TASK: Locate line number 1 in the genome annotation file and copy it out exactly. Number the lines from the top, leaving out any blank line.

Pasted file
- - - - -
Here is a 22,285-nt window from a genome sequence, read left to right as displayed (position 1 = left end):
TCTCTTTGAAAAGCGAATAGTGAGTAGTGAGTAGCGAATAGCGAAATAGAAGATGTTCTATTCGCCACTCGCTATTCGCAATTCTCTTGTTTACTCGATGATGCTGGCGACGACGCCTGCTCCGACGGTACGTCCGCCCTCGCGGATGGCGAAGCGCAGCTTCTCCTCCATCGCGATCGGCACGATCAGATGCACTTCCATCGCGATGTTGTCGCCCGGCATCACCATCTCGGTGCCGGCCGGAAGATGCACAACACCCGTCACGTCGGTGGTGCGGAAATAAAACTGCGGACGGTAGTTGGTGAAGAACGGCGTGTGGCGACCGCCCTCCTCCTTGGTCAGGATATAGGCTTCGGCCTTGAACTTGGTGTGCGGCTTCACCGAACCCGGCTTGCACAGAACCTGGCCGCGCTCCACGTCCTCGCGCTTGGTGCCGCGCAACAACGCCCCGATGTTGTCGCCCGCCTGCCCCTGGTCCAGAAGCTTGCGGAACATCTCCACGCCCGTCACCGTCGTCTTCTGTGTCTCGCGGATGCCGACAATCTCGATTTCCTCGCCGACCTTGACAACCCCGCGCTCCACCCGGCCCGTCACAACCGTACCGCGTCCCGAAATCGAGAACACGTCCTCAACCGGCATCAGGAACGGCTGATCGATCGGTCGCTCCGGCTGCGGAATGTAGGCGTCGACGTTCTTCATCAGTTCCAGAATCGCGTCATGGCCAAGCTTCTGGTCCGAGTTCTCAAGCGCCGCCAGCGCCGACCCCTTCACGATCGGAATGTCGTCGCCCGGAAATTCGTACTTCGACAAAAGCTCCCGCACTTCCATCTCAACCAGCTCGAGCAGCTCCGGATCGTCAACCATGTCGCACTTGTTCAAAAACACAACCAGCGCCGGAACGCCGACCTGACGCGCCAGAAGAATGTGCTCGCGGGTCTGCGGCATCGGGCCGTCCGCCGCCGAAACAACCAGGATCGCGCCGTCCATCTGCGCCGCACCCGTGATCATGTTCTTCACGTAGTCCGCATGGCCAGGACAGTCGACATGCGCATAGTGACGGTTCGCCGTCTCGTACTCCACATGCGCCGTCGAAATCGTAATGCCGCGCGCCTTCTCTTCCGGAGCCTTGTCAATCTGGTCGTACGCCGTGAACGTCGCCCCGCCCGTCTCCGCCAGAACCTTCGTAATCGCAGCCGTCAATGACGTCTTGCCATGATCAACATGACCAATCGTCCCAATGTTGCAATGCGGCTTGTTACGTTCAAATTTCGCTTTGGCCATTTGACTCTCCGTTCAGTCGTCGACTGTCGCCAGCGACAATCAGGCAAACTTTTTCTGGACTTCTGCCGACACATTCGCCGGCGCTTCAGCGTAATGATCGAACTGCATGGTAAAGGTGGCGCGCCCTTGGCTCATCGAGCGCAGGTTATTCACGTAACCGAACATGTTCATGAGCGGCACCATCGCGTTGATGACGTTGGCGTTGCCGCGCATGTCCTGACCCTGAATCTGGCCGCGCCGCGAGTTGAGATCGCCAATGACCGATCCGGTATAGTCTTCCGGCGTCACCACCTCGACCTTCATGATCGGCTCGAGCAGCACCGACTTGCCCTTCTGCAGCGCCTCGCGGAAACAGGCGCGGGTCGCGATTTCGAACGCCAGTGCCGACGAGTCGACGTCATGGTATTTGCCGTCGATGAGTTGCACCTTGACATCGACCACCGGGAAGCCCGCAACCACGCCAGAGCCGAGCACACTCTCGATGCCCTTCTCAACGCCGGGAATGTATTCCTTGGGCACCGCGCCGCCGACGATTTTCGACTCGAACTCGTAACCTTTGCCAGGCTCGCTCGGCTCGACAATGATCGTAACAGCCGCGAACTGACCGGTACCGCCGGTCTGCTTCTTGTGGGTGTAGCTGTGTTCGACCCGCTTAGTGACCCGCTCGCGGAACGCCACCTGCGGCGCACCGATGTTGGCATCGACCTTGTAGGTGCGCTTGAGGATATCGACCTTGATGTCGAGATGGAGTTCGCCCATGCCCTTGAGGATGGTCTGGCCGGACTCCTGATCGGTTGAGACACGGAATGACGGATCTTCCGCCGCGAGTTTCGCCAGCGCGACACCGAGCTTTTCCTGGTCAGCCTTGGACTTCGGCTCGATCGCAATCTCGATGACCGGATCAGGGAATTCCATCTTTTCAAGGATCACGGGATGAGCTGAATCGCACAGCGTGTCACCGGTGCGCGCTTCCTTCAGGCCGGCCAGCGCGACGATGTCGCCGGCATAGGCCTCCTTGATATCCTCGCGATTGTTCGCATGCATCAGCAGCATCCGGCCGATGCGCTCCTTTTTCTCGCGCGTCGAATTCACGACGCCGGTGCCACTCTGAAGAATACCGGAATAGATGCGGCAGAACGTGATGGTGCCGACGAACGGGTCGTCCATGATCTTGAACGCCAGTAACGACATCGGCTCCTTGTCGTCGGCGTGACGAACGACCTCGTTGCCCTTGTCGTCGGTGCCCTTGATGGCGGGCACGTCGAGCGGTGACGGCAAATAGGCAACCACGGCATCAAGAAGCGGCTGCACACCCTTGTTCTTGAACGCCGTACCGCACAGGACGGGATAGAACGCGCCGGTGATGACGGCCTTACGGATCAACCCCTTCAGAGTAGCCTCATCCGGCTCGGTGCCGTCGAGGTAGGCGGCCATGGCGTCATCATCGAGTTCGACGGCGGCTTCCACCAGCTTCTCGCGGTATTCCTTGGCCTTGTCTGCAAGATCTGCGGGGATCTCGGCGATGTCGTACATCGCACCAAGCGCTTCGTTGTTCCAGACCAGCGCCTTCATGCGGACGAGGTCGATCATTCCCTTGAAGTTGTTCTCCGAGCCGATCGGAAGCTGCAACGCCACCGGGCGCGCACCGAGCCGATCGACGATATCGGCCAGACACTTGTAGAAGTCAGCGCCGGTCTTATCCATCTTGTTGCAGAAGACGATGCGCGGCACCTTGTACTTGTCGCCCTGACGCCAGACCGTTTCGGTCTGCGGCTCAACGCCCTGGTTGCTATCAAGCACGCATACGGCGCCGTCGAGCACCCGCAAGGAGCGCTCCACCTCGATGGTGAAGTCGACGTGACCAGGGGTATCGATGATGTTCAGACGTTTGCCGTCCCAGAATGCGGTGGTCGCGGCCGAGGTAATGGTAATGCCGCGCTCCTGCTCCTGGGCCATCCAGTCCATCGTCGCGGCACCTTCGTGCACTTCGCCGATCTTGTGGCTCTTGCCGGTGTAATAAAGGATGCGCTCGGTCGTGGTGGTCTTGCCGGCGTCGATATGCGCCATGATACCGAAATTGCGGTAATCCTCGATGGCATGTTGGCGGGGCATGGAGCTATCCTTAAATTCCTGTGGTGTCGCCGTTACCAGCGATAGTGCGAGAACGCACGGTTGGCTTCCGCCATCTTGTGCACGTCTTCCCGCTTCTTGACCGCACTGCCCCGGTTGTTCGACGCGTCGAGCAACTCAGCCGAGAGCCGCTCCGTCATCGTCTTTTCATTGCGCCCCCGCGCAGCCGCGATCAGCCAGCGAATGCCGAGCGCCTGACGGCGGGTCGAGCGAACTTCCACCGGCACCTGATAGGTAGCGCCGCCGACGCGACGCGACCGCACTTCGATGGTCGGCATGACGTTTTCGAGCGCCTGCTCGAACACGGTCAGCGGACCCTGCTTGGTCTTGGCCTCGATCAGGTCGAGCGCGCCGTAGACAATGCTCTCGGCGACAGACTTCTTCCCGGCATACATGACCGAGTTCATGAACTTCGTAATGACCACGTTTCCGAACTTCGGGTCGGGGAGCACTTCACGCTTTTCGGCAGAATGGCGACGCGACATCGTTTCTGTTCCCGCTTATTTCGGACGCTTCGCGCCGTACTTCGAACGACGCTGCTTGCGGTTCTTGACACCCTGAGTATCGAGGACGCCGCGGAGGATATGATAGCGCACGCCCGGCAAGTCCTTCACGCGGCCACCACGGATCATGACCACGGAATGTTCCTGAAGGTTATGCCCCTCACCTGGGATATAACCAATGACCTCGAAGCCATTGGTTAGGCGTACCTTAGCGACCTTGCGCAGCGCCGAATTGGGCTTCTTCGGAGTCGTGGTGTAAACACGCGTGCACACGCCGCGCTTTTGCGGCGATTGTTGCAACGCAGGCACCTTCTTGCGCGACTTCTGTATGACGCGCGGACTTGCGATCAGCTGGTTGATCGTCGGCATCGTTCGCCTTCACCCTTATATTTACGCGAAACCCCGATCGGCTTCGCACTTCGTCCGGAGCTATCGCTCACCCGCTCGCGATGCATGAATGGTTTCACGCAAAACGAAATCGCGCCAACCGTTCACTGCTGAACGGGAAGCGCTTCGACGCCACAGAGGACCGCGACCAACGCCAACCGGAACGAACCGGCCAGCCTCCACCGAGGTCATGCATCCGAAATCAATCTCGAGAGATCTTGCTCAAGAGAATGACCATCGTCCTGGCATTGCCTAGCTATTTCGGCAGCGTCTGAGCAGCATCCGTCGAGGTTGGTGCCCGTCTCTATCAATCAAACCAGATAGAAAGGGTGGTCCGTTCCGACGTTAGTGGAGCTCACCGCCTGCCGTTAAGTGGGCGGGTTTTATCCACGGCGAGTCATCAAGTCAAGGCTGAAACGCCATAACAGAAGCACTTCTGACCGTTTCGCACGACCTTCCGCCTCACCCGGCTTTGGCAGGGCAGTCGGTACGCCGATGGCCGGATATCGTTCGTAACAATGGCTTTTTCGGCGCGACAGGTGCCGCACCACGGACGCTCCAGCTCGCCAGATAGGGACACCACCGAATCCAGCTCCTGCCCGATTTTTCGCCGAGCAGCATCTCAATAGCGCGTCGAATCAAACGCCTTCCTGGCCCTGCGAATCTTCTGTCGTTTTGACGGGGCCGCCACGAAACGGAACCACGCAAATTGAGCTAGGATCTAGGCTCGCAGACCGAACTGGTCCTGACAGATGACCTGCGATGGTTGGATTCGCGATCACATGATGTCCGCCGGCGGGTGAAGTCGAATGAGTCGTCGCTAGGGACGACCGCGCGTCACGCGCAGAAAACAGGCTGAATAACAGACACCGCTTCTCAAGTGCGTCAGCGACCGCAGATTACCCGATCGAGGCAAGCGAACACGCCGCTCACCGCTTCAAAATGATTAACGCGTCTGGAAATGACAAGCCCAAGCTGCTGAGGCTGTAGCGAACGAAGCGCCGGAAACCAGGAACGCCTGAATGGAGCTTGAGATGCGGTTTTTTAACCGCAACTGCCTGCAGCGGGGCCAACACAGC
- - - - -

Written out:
Here is a 22,285-nt window from a genome sequence, read left to right as displayed (position 1 = left end):